A simple Rest API using Quarkus

The Java ecosystem is a good example of how a technology can reinvent itself.
For example, it is interesting to reflect on how Spring Boot brought the Java community features that made the language use among the most widely used in the world for new projects.

But now, there are so many innovative and important projects that are designed from the ground up to run on cloud and with microservice architectures.

In this case, many new projects are programming language agnostic and an important factor is taken into consideration when choosing technologies in new projects. The cost.

Java is proven to be a fantastic technology with an active community, but has lost ground in many projects where Python or NodeJS (for example) made cloud costs cheaper due to their lower CPU and memory consumption.

Thinking of making Java relevant and still strong in Cloud Native applications, the Quarkus project was launched.
This is a Red Hat initiative and you can visit the official website here.
If you want know more about Quarkus with a point view of Red Hat, see here.

In this article, let’s be more practical and create simple Rest Get and Post endpoints.

You will need:

  • An IDE;
  • JDK 1.8+ installed with JAVA_HOME configured appropriately;
  • Apache Maven 3.5.3+
  • Postgres 11+

Choose a directory of your choice on your operating system, in my case I used one called init-quarkus.
Open a command line terminal and enter the directory you created.

Let`s start.

Use the following command to create your project.

mvn io.quarkus:quarkus-maven-plugin:0.21.1:create \
-DprojectGroupId=my-groupId \
-DprojectArtifactId=my-artifactId \
-DprojectVersion=my-version \

If you want, replace the name of GroupId and ArtifactId for your favorite name.

Now, let’s add the necessary extensions or dependencies.
$ mvn quarkus:add-extension -Dextensions="quarkus-hibernate-orm-panache"

$ mvn quarkus:add-extension -Dextensions="quarkus-resteasy-jackson"

In your IDE, import the new Maven project (located in the folder you created).

Find in your project the file GreetingResource.java.

This file is default generated when you create the project. The method public String hello() also is default generated.
Follow this file, see the annotation @Path(“/init”). You will use this path in you first request for test.
You can make request http://localhost:8080/init on your browser.
If everthing it’s ok, you browser returns this message:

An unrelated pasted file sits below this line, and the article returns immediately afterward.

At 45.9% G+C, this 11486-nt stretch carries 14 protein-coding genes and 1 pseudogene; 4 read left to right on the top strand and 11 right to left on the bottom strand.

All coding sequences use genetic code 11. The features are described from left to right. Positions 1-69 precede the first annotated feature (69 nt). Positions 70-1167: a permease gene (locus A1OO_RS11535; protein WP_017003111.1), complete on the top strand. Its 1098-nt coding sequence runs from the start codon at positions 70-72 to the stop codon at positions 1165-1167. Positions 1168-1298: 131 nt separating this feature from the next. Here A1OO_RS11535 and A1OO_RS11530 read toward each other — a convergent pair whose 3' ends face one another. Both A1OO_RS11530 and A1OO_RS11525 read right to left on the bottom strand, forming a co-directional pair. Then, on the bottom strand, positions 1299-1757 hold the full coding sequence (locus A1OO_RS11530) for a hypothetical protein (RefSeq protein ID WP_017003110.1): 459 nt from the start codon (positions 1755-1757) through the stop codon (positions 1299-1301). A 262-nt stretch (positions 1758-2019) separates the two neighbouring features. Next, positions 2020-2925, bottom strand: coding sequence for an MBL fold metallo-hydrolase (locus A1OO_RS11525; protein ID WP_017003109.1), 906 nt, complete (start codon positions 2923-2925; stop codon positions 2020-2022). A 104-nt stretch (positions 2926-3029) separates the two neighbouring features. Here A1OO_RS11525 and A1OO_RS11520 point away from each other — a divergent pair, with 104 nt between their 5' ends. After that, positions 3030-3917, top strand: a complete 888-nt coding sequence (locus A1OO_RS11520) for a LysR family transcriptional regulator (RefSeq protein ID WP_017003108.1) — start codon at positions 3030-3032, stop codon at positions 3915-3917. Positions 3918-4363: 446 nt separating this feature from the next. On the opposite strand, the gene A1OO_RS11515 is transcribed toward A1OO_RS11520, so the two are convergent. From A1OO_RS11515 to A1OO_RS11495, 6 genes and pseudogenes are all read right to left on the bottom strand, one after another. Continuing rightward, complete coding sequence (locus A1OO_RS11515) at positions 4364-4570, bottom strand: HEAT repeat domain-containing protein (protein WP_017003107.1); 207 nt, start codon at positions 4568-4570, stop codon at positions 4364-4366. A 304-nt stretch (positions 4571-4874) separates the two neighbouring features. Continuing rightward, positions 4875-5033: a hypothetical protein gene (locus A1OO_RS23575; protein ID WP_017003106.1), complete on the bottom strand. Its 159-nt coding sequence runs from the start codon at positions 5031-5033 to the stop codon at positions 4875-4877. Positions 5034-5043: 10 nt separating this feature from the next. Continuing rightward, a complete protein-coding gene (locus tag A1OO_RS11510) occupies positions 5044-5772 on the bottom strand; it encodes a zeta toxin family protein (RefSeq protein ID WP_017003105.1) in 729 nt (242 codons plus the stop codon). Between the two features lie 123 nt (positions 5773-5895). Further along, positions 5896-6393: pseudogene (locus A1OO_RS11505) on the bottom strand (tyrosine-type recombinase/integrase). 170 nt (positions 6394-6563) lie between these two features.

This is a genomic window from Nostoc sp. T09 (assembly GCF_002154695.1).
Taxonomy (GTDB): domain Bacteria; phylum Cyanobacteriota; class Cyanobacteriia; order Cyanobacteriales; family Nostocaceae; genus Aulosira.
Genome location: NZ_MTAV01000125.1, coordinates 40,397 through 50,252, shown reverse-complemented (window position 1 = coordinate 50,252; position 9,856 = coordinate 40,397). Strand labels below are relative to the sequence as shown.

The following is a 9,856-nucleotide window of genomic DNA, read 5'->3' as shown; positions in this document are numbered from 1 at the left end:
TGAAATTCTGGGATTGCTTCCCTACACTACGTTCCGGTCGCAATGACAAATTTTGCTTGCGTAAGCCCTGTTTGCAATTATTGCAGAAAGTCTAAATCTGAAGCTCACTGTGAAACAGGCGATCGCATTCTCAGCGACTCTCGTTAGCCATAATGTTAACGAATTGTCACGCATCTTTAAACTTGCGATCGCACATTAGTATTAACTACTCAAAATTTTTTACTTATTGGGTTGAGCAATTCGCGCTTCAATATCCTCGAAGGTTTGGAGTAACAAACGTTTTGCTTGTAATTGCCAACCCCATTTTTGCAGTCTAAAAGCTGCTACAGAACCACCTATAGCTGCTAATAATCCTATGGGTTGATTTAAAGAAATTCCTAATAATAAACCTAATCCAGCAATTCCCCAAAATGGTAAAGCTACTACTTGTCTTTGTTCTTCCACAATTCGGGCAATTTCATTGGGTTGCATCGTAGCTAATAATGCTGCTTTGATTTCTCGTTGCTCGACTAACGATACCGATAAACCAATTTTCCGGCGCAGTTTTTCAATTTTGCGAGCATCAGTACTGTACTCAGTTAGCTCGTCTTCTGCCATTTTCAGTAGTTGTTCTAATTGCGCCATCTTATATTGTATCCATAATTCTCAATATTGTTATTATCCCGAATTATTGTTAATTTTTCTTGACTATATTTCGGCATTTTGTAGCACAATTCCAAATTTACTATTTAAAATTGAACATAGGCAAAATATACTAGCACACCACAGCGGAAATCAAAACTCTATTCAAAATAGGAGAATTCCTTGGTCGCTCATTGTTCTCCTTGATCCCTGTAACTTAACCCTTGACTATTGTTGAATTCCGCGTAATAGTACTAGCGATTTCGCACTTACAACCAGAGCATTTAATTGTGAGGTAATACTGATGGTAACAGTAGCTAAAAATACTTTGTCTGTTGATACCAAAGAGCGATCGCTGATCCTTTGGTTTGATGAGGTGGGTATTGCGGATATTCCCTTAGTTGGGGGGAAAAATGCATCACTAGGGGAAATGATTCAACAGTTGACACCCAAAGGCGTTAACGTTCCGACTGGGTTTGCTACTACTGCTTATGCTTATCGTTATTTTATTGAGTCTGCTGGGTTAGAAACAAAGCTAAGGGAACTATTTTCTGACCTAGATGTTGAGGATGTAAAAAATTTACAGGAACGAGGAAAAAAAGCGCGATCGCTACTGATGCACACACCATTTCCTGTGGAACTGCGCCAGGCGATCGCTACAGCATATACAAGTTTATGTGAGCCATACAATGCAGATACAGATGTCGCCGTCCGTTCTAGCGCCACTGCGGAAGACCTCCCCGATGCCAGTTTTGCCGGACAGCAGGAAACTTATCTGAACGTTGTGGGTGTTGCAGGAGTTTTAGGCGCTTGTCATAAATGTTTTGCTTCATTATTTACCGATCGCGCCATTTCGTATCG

hello, this is begin with Quarkus!!!

Some comments about this code (GreetingResource.java):

  • Annotation @ApplicationScoped
    By default in the Quarkus framework, it will help create the communication context between the controlling classes and the business rule handling classes. Our class of service will also have this same annotation.
  • Annotation @Path
    The root path for your Rest API.
  • @Produces(MediaType.APPLICATION_JSON) and @Consumes(MediaType.APPLICATION_JSON)
    The type of data that your API will use for receive and send information.
  • @Inject private ProductService productService
    Injection of Dependency for your project. We still go create the class ProductService.
  • Methods addProduct (with POST) and getProduct (with GET)
    Controller methods for communicate with your services. POST add information in your database and GET for request information of database.

Now, we go create our classes Service, Repository and Entity.



See the code implements PanacheRepository<Product>.
Here, we used the extension of Panache that added in the begin of this article for work our data.


For the setup database, first you can create the database with name DB-PRODUCT and after you can configure the file application.properties in src/main/resources :

# Postgres Connection


And in your pom.xml:

    <!-- JDBC driver dependencies -->

Execute the scripts in your database:

CREATE TABLE product (
ID bigint,
name_product varchar(80),
sector_product varchar(80),
brand_product varchar(80),
price_product float

insert into product (
values (1,’Corolla’,’Cars’,’Toyota’,10000);

ProductService class considerations:

  • This class is part of the context and so also uses @ApplicationScoped;
  • We also use the default dependency injection of Quarkus with @Inject to use the repository class;
  • In the addProduct method we use annotation @Transactional. This annotation is important when entering or updating information.

ProductRepository class considerations:

We already do here in this class the implementation of Hibernate ORM in a simplified way with JPA. What makes this part simpler is our hibernate-panache extension.

Entity class considerations:

Implementation of extends PanacheEntityBase.
This is our Hibernate ORM in a simplified way with JPA. What makes this part simpler is our hibernate-panache extension.

Testing our API:

Start your application:

In your folder of project, execute:
mvn compile quarkus:dev

You can use a tool like Postman to make your requests.

First let’s try:
Request GET — http: //localhost /8080/init/products

This should return something like:


After let’s try:
Request POST — http://localhost/8080/init/add/products

With Body: {“name”:”Etios”,”sector”:”Cars”,”brand”:”Toyota”,”price”:11000.0}

Verify on your database if your request POST added this new informations:

SELECT * FROM product;


The full code of this article is in my Github:

Thank’s for read this article.

Visit my page for online courses:





Software Developer || Technology Researcher || Very interested in economics and general aspects of society

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Vinícius Pereira de Oliveira

Vinícius Pereira de Oliveira

Software Developer || Technology Researcher || Very interested in economics and general aspects of society

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